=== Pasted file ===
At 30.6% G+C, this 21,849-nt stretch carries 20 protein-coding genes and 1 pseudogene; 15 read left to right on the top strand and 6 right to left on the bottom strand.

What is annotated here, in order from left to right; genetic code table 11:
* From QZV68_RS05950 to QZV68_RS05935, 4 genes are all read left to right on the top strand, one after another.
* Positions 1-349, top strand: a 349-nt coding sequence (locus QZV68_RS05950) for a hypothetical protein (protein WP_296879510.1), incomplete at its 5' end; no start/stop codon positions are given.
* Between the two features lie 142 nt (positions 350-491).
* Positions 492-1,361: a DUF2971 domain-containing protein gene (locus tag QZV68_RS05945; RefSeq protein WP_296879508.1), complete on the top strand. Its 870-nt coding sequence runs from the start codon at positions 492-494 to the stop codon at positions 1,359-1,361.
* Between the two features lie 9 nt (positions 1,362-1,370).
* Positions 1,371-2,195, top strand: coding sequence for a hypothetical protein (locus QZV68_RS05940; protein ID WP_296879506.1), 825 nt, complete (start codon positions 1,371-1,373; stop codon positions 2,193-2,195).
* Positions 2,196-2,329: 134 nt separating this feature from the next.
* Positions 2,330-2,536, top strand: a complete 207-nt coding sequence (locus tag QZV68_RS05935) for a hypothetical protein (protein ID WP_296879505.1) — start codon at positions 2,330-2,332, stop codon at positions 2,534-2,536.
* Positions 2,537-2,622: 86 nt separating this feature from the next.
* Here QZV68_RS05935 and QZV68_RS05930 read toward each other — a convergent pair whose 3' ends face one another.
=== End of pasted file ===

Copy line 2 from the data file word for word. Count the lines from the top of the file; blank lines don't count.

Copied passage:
What is annotated here, in order from left to right; genetic code table 11: